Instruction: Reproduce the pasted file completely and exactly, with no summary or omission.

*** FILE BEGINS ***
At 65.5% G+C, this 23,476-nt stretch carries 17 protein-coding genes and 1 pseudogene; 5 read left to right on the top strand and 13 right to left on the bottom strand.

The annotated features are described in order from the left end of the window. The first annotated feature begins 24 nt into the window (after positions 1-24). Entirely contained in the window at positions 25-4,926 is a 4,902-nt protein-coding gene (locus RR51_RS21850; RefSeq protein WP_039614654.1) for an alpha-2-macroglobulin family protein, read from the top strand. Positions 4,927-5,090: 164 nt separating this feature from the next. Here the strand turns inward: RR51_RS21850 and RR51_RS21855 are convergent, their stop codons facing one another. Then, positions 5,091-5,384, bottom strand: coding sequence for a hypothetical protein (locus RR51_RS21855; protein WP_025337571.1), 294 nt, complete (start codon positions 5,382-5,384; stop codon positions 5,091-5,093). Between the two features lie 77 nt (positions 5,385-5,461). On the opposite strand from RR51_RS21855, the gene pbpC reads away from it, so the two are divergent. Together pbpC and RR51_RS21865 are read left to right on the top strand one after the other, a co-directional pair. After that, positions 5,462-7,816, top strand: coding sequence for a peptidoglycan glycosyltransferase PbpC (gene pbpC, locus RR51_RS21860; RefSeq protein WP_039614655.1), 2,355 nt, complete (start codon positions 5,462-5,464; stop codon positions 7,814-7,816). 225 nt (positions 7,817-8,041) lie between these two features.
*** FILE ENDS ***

At 65.5% G+C, this 23,476-nt stretch carries 17 protein-coding genes and 1 pseudogene; 5 read left to right on the top strand and 13 right to left on the bottom strand.

The annotated features are described in order from the left end of the window. The first annotated feature begins 24 nt into the window (after positions 1-24). Entirely contained in the window at positions 25-4,926 is a 4,902-nt protein-coding gene (locus RR51_RS21850; RefSeq protein WP_039614654.1) for an alpha-2-macroglobulin family protein, read from the top strand. Positions 4,927-5,090: 164 nt separating this feature from the next. Here the strand turns inward: RR51_RS21850 and RR51_RS21855 are convergent, their stop codons facing one another. Then, positions 5,091-5,384, bottom strand: coding sequence for a hypothetical protein (locus RR51_RS21855; protein WP_025337571.1), 294 nt, complete (start codon positions 5,382-5,384; stop codon positions 5,091-5,093). Between the two features lie 77 nt (positions 5,385-5,461). On the opposite strand from RR51_RS21855, the gene pbpC reads away from it, so the two are divergent. Together pbpC and RR51_RS21865 are read left to right on the top strand one after the other, a co-directional pair. After that, positions 5,462-7,816, top strand: coding sequence for a peptidoglycan glycosyltransferase PbpC (gene pbpC, locus RR51_RS21860; RefSeq protein WP_039614655.1), 2,355 nt, complete (start codon positions 5,462-5,464; stop codon positions 7,814-7,816). 225 nt (positions 7,817-8,041) lie between these two features.